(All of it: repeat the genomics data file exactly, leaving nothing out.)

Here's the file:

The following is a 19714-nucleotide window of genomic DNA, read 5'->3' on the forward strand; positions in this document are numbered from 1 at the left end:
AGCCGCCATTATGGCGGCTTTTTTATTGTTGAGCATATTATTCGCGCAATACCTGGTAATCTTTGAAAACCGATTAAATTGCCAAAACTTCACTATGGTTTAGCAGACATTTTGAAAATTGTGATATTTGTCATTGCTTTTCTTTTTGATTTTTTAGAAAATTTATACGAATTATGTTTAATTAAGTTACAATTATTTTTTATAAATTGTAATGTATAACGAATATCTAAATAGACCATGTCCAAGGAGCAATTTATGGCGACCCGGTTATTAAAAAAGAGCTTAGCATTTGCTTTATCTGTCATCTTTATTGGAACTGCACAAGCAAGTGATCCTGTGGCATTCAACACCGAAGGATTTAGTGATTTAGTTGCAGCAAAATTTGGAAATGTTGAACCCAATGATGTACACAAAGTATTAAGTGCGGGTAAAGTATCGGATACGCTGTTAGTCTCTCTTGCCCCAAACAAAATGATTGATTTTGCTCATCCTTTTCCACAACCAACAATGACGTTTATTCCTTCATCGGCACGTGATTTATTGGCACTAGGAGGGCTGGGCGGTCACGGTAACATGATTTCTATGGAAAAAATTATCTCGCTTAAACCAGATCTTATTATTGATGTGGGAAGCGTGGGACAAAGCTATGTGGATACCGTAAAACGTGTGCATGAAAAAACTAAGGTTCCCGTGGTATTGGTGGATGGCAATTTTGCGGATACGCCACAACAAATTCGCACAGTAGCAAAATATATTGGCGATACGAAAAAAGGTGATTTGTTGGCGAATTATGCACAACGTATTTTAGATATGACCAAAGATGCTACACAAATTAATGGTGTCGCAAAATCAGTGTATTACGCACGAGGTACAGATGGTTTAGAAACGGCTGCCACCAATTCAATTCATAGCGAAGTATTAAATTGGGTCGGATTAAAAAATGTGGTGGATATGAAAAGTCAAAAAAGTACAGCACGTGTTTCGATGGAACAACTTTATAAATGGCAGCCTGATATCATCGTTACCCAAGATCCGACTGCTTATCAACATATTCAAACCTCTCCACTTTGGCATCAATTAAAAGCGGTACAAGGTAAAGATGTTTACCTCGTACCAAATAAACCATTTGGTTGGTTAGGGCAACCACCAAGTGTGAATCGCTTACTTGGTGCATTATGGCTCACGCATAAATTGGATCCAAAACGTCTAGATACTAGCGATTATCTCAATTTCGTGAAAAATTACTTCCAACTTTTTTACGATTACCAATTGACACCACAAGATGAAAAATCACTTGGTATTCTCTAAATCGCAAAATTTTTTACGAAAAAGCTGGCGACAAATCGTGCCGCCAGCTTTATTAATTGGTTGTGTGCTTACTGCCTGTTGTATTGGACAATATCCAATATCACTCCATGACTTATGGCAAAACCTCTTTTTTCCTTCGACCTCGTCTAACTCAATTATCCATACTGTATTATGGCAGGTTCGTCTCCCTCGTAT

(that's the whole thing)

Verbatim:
The following is a 19714-nucleotide window of genomic DNA, read 5'->3' on the forward strand; positions in this document are numbered from 1 at the left end:
AGCCGCCATTATGGCGGCTTTTTTATTGTTGAGCATATTATTCGCGCAATACCTGGTAATCTTTGAAAACCGATTAAATTGCCAAAACTTCACTATGGTTTAGCAGACATTTTGAAAATTGTGATATTTGTCATTGCTTTTCTTTTTGATTTTTTAGAAAATTTATACGAATTATGTTTAATTAAGTTACAATTATTTTTTATAAATTGTAATGTATAACGAATATCTAAATAGACCATGTCCAAGGAGCAATTTATGGCGACCCGGTTATTAAAAAAGAGCTTAGCATTTGCTTTATCTGTCATCTTTATTGGAACTGCACAAGCAAGTGATCCTGTGGCATTCAACACCGAAGGATTTAGTGATTTAGTTGCAGCAAAATTTGGAAATGTTGAACCCAATGATGTACACAAAGTATTAAGTGCGGGTAAAGTATCGGATACGCTGTTAGTCTCTCTTGCCCCAAACAAAATGATTGATTTTGCTCATCCTTTTCCACAACCAACAATGACGTTTATTCCTTCATCGGCACGTGATTTATTGGCACTAGGAGGGCTGGGCGGTCACGGTAACATGATTTCTATGGAAAAAATTATCTCGCTTAAACCAGATCTTATTATTGATGTGGGAAGCGTGGGACAAAGCTATGTGGATACCGTAAAACGTGTGCATGAAAAAACTAAGGTTCCCGTGGTATTGGTGGATGGCAATTTTGCGGATACGCCACAACAAATTCGCACAGTAGCAAAATATATTGGCGATACGAAAAAAGGTGATTTGTTGGCGAATTATGCACAACGTATTTTAGATATGACCAAAGATGCTACACAAATTAATGGTGTCGCAAAATCAGTGTATTACGCACGAGGTACAGATGGTTTAGAAACGGCTGCCACCAATTCAATTCATAGCGAAGTATTAAATTGGGTCGGATTAAAAAATGTGGTGGATATGAAAAGTCAAAAAAGTACAGCACGTGTTTCGATGGAACAACTTTATAAATGGCAGCCTGATATCATCGTTACCCAAGATCCGACTGCTTATCAACATATTCAAACCTCTCCACTTTGGCATCAATTAAAAGCGGTACAAGGTAAAGATGTTTACCTCGTACCAAATAAACCATTTGGTTGGTTAGGGCAACCACCAAGTGTGAATCGCTTACTTGGTGCATTATGGCTCACGCATAAATTGGATCCAAAACGTCTAGATACTAGCGATTATCTCAATTTCGTGAAAAATTACTTCCAACTTTTTTACGATTACCAATTGACACCACAAGATGAAAAATCACTTGGTATTCTCTAAATCGCAAAATTTTTTACGAAAAAGCTGGCGACAAATCGTGCCGCCAGCTTTATTAATTGGTTGTGTGCTTACTGCCTGTTGTATTGGACAATATCCAATATCACTCCATGACTTATGGCAAAACCTCTTTTTTCCTTCGACCTCGTCTAACTCAATTATCCATACTGTATTATGGCAGGTTCGTCTCCCTCGTAT